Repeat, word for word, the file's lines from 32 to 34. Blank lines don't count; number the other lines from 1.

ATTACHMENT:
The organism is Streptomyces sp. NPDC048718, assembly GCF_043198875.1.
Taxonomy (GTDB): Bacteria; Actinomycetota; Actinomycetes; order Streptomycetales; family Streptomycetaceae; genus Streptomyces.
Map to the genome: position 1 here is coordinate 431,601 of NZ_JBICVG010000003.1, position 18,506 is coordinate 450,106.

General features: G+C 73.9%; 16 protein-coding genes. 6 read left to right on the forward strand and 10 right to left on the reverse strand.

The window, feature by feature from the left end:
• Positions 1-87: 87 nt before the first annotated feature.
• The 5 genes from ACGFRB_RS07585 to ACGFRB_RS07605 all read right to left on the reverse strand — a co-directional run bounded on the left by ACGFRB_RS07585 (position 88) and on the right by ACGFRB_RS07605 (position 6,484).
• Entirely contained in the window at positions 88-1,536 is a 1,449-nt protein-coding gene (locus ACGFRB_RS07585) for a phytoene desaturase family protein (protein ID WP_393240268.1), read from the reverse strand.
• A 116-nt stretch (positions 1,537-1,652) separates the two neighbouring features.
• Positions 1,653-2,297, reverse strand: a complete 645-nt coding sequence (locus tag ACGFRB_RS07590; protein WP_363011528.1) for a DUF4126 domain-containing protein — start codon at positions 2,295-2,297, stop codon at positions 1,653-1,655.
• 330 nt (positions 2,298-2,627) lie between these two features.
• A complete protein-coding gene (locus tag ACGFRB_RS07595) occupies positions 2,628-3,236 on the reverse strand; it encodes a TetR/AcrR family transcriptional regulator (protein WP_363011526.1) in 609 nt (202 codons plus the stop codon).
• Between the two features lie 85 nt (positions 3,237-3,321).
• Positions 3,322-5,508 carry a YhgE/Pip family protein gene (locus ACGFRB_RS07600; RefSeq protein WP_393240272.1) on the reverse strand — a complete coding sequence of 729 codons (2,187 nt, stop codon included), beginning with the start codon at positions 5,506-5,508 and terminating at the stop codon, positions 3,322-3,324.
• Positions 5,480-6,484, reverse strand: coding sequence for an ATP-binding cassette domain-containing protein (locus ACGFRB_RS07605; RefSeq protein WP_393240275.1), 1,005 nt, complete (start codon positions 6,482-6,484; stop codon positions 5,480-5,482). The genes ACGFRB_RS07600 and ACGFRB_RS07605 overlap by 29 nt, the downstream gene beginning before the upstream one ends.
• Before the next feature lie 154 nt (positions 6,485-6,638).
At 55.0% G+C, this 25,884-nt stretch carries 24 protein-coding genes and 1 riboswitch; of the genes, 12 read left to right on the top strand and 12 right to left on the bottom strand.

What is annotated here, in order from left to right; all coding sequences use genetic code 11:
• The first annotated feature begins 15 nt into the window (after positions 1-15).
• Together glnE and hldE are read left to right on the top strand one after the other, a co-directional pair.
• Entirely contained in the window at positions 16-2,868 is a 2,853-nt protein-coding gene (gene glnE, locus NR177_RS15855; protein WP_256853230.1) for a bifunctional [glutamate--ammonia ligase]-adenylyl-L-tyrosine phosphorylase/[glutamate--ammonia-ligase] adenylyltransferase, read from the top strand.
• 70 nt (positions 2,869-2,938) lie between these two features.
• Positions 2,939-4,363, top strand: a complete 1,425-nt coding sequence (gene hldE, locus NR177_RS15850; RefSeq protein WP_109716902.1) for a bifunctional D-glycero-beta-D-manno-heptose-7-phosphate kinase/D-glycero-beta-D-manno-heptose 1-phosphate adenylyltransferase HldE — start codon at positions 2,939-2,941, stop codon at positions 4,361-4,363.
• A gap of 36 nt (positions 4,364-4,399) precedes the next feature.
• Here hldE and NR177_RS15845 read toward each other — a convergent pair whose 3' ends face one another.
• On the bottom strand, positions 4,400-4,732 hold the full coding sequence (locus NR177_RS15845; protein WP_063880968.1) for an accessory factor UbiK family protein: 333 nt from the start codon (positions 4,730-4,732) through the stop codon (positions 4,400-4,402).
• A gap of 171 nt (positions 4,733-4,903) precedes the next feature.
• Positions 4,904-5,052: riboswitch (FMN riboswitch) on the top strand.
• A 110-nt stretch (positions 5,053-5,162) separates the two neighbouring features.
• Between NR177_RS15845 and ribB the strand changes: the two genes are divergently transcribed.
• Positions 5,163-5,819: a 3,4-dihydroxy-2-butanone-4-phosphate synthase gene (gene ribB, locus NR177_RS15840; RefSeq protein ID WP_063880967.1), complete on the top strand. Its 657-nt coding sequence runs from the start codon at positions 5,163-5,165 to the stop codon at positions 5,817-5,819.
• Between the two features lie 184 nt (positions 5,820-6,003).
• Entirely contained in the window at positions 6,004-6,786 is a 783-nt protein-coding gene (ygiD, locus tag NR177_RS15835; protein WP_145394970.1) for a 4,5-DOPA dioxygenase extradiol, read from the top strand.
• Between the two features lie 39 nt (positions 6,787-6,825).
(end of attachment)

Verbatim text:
• Between the two features lie 184 nt (positions 5,820-6,003).
• Entirely contained in the window at positions 6,004-6,786 is a 783-nt protein-coding gene (ygiD, locus tag NR177_RS15835; protein WP_145394970.1) for a 4,5-DOPA dioxygenase extradiol, read from the top strand.
• Between the two features lie 39 nt (positions 6,787-6,825).